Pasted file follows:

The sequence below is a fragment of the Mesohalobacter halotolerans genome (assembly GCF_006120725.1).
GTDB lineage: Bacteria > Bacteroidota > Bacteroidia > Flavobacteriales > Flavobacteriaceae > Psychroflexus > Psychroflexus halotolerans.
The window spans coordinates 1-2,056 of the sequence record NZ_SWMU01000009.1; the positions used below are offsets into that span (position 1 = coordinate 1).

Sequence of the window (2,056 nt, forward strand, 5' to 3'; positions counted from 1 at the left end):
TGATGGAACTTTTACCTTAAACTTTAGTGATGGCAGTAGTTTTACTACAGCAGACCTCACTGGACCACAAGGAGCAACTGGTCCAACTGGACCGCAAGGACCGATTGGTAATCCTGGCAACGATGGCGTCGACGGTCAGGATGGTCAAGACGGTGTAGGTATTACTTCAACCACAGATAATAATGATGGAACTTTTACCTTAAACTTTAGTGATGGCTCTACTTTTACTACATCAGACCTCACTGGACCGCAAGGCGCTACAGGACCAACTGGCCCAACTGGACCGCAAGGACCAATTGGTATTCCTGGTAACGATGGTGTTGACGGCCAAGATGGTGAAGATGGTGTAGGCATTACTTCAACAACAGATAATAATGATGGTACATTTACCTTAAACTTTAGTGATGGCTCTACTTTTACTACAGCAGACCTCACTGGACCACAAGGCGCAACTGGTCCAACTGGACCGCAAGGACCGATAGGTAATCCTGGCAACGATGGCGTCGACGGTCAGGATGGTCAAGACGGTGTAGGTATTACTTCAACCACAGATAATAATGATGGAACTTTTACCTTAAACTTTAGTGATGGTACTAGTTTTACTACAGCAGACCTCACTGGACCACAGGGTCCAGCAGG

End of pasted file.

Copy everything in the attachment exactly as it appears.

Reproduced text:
The sequence below is a fragment of the Mesohalobacter halotolerans genome (assembly GCF_006120725.1).
GTDB lineage: Bacteria > Bacteroidota > Bacteroidia > Flavobacteriales > Flavobacteriaceae > Psychroflexus > Psychroflexus halotolerans.
The window spans coordinates 1-2,056 of the sequence record NZ_SWMU01000009.1; the positions used below are offsets into that span (position 1 = coordinate 1).

Sequence of the window (2,056 nt, forward strand, 5' to 3'; positions counted from 1 at the left end):
TGATGGAACTTTTACCTTAAACTTTAGTGATGGCAGTAGTTTTACTACAGCAGACCTCACTGGACCACAAGGAGCAACTGGTCCAACTGGACCGCAAGGACCGATTGGTAATCCTGGCAACGATGGCGTCGACGGTCAGGATGGTCAAGACGGTGTAGGTATTACTTCAACCACAGATAATAATGATGGAACTTTTACCTTAAACTTTAGTGATGGCTCTACTTTTACTACATCAGACCTCACTGGACCGCAAGGCGCTACAGGACCAACTGGCCCAACTGGACCGCAAGGACCAATTGGTATTCCTGGTAACGATGGTGTTGACGGCCAAGATGGTGAAGATGGTGTAGGCATTACTTCAACAACAGATAATAATGATGGTACATTTACCTTAAACTTTAGTGATGGCTCTACTTTTACTACAGCAGACCTCACTGGACCACAAGGCGCAACTGGTCCAACTGGACCGCAAGGACCGATAGGTAATCCTGGCAACGATGGCGTCGACGGTCAGGATGGTCAAGACGGTGTAGGTATTACTTCAACCACAGATAATAATGATGGAACTTTTACCTTAAACTTTAGTGATGGTACTAGTTTTACTACAGCAGACCTCACTGGACCACAGGGTCCAGCAGG